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March 5, 1968

Howard C. GRAVES, Plaintiff,
John GARDNER, Secretary of Health, Education and Welfare, Defendant

Metzner, District Judge.

The opinion of the court was delivered by: METZNER

METZNER, District Judge:

Plaintiff and defendant move for summary judgment pursuant to rule 56 of the Federal Rules of Civil Procedure in an action under 42 U.S.C.A. § 405(g) for review of a final decision of the defendant, the Secretary of Health, Education and Welfare. Only an issue of law is presented as to whether or not sick leave payments to a state employee are to be considered wages under § 209 of the Social Security Act, 42 U.S.C.A. § 409, i.e., deductible as excess earnings against benefits to which a claimant would otherwise be entitled.

 Plaintiff had been an employee of the State of New York working at the Hudson River State Hospital. In October 1963 he filed an application for old-age benefits to commence after he attained the age of 62 in December. At that time he expected to retire from his state position. However, he had accumulated sick leave credits, and decided to undergo an operation for an old injury and use up these credits. He went on sick leave on December 19, 1963 and the days he was absent were charged against his accumulation of credits until February 18, 1964, when he officially retired. Plaintiff was awarded old-age benefits commencing January 1964 at a monthly rate of $89.50 on the representation of plaintiff that he would earn less than $1200 during the year. In administrative proceedings before the Social Security Administration, it was determined that the sick leave payments were wages, and since plaintiff had earned $1200 in other employment during the balance of 1964, such payments were to be recovered from plaintiff.

 The state has provided that its employees be allowed one day a month sick leave which can be accumulated up to 150 days and used whenever necessary. An employee receives full pay while ill until the credits are exhausted. No deductions from the employee's salary are made for these payments. The money comes from the regular payroll account and is treated by the state as wages, including the reporting of the money as such for social security earnings purposes. Plaintiff does not dispute the propriety of such reporting.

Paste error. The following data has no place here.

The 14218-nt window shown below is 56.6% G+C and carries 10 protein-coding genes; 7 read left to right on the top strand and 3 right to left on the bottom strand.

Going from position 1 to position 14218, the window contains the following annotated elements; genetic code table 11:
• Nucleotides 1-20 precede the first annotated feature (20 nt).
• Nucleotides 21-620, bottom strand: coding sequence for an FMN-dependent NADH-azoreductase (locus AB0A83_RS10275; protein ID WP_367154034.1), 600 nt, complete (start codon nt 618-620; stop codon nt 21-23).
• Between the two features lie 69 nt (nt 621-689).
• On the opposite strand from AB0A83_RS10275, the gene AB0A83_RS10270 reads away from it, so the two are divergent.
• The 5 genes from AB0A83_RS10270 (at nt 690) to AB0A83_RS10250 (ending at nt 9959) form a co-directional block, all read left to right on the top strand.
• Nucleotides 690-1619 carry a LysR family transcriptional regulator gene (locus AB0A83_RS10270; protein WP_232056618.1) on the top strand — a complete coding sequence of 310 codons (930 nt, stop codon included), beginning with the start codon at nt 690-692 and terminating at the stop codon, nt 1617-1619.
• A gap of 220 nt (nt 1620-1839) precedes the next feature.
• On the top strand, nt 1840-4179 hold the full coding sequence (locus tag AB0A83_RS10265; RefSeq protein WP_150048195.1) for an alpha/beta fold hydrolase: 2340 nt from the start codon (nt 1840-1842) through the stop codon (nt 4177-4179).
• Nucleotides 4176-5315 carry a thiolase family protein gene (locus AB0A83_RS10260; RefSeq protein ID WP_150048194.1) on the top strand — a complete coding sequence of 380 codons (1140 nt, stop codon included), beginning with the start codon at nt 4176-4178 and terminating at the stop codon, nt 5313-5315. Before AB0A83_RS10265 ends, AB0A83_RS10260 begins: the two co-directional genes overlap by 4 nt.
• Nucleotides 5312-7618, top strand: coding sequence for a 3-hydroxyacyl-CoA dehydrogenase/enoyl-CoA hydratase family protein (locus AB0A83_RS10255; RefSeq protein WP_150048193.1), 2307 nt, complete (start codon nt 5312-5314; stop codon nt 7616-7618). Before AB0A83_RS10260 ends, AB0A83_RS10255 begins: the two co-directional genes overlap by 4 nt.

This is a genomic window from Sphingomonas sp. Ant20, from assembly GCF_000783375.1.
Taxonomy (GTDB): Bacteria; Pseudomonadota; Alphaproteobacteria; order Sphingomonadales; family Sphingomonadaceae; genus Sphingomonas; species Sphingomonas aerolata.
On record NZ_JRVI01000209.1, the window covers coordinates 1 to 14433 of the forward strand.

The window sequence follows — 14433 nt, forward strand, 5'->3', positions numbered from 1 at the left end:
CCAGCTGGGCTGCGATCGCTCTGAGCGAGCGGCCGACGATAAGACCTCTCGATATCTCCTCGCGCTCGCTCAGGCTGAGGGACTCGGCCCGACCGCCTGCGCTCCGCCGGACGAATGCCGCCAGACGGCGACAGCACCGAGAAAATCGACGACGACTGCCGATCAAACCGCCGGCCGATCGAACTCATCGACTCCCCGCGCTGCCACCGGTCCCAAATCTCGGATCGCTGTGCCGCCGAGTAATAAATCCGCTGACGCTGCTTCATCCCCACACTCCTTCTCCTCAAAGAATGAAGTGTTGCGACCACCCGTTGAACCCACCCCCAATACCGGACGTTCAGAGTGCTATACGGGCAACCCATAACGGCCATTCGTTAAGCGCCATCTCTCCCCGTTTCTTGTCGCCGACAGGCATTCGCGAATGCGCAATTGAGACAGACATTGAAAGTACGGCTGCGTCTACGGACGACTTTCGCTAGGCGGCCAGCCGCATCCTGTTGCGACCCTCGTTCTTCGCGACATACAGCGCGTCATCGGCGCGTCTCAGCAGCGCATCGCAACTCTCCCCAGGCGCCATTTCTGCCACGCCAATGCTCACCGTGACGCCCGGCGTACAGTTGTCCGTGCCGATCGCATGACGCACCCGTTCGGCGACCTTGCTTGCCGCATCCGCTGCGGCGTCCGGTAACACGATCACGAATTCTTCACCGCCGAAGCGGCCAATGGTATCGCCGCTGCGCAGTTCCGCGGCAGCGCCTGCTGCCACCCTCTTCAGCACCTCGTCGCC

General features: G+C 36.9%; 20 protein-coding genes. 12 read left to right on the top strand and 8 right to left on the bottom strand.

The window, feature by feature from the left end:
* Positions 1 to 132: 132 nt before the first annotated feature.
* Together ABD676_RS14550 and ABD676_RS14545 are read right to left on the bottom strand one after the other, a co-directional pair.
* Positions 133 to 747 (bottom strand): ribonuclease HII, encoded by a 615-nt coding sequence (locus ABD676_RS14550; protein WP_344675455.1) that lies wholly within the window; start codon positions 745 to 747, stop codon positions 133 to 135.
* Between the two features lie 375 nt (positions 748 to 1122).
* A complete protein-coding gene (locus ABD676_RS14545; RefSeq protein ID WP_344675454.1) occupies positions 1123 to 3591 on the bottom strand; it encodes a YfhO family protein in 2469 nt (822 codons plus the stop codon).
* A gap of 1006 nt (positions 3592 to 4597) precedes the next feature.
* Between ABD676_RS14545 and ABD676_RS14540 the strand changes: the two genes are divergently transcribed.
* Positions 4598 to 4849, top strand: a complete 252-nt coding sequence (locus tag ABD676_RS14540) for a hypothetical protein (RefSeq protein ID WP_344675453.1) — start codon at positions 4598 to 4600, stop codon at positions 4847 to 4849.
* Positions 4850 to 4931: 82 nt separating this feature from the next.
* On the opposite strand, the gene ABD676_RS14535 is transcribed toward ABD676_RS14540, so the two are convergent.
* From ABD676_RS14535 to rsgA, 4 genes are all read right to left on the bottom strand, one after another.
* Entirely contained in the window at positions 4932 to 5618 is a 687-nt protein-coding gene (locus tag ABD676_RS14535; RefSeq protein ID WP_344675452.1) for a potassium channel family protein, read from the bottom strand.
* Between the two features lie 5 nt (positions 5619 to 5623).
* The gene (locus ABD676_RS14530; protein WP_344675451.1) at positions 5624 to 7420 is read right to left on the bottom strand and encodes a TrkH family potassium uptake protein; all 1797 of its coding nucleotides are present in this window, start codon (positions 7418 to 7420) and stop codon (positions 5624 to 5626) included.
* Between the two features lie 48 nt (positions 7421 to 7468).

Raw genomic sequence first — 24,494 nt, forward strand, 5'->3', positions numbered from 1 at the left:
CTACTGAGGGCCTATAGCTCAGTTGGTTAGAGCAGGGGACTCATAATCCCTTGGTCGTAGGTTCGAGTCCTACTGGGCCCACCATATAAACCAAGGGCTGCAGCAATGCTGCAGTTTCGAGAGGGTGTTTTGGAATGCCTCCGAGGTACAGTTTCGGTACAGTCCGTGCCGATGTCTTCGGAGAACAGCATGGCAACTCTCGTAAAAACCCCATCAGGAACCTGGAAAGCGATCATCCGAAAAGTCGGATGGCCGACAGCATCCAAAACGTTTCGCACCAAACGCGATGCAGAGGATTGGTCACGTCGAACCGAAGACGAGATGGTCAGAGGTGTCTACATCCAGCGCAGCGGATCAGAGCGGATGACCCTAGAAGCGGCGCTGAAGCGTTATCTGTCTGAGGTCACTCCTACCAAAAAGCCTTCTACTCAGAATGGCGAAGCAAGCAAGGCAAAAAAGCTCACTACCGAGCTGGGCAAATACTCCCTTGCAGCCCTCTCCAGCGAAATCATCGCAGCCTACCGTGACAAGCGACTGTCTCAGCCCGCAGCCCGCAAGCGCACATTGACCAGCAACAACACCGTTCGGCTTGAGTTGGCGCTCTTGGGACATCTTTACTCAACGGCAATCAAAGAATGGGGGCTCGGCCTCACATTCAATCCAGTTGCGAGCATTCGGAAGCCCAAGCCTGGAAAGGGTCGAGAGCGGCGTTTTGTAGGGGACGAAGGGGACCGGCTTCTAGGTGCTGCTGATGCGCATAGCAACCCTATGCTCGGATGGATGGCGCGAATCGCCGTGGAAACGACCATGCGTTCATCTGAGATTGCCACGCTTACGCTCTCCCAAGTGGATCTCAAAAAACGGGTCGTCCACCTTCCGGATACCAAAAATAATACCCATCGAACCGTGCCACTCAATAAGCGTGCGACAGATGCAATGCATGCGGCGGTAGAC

If these sick leave benefits are to be excluded from wages, the exemption must be found in § 409. Two subdivisions of that section are pertinent here.

 § 409(b) excludes:


"The amount of any payment * * made to, or on behalf of, an employee or any of his dependents under a plan or system established by an employer which makes provision for his employees generally * * * on account of * * * (2) sickness or accident disability * * *."

 This subdivision speaks of plans established by the employer for payments to employees on account of sickness. There is nothing in the legislative history to indicate what Congress had in mind in using this language. Presumably, it was meant to cover the health and welfare plans commonly provided for in union contracts.

 § 409(i) excludes:


"Any payment (other than vacation or sick pay) made to an employee after the month in which he attains * * * age 65 (if a man), if he did not work for the employer in the period for which such payment is made. As used in this subsection, the term 'sick pay' includes remuneration for service in the employ of a State * * * paid to an employee thereof for a period during which he was absent from work because of sickness."

 The second sentence of § 409(i) was added in 1958. Pub.L. No. 85-786, 72 Stat. 938. The Department of Health, Education and Welfare approved the amendment in a letter to the Senate Committee on Finance, stating that since sick leave payments to state employees are considered wages until the employee reaches retirement age, they should be so treated after the employee reaches that age. The letter further pointed out that in the case of private employment sick pay is not treated as wages regardless of the age of the employee. 2 U.S. Code Cong. & Adm. News, p. 3986-3987 (1958). In view of this recognition of the difference in treatment between state and private employees, it is plain that § 409(i) governs this case.

 Plaintiff's motion for summary judgment is denied. Defendant's motion for summary judgment is granted.

 So ordered.


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